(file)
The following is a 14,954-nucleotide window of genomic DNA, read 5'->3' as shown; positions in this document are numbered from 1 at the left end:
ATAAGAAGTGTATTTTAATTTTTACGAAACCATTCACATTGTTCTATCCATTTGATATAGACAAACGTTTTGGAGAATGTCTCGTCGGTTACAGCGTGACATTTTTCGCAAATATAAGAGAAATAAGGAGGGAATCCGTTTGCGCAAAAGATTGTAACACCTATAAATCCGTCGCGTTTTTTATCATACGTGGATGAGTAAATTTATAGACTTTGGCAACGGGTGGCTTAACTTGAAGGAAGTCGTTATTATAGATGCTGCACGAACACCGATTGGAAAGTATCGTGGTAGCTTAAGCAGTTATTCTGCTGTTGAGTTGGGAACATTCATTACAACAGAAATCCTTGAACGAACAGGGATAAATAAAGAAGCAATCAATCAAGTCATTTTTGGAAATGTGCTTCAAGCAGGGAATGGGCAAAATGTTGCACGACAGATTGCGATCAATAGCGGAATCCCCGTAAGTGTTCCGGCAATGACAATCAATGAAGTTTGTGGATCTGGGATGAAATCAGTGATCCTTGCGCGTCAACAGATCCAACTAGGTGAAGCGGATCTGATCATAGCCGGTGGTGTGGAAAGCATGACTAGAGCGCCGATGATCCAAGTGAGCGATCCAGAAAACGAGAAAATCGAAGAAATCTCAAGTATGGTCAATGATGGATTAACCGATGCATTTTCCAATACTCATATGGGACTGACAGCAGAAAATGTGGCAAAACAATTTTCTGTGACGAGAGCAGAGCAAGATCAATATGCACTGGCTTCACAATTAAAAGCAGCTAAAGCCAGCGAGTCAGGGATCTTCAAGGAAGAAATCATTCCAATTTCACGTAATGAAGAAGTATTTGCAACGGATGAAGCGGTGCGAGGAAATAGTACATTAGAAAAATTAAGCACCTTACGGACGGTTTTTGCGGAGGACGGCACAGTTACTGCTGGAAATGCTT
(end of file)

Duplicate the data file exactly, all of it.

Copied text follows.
The following is a 14,954-nucleotide window of genomic DNA, read 5'->3' as shown; positions in this document are numbered from 1 at the left end:
ATAAGAAGTGTATTTTAATTTTTACGAAACCATTCACATTGTTCTATCCATTTGATATAGACAAACGTTTTGGAGAATGTCTCGTCGGTTACAGCGTGACATTTTTCGCAAATATAAGAGAAATAAGGAGGGAATCCGTTTGCGCAAAAGATTGTAACACCTATAAATCCGTCGCGTTTTTTATCATACGTGGATGAGTAAATTTATAGACTTTGGCAACGGGTGGCTTAACTTGAAGGAAGTCGTTATTATAGATGCTGCACGAACACCGATTGGAAAGTATCGTGGTAGCTTAAGCAGTTATTCTGCTGTTGAGTTGGGAACATTCATTACAACAGAAATCCTTGAACGAACAGGGATAAATAAAGAAGCAATCAATCAAGTCATTTTTGGAAATGTGCTTCAAGCAGGGAATGGGCAAAATGTTGCACGACAGATTGCGATCAATAGCGGAATCCCCGTAAGTGTTCCGGCAATGACAATCAATGAAGTTTGTGGATCTGGGATGAAATCAGTGATCCTTGCGCGTCAACAGATCCAACTAGGTGAAGCGGATCTGATCATAGCCGGTGGTGTGGAAAGCATGACTAGAGCGCCGATGATCCAAGTGAGCGATCCAGAAAACGAGAAAATCGAAGAAATCTCAAGTATGGTCAATGATGGATTAACCGATGCATTTTCCAATACTCATATGGGACTGACAGCAGAAAATGTGGCAAAACAATTTTCTGTGACGAGAGCAGAGCAAGATCAATATGCACTGGCTTCACAATTAAAAGCAGCTAAAGCCAGCGAGTCAGGGATCTTCAAGGAAGAAATCATTCCAATTTCACGTAATGAAGAAGTATTTGCAACGGATGAAGCGGTGCGAGGAAATAGTACATTAGAAAAATTAAGCACCTTACGGACGGTTTTTGCGGAGGACGGCACAGTTACTGCTGGAAATGCTT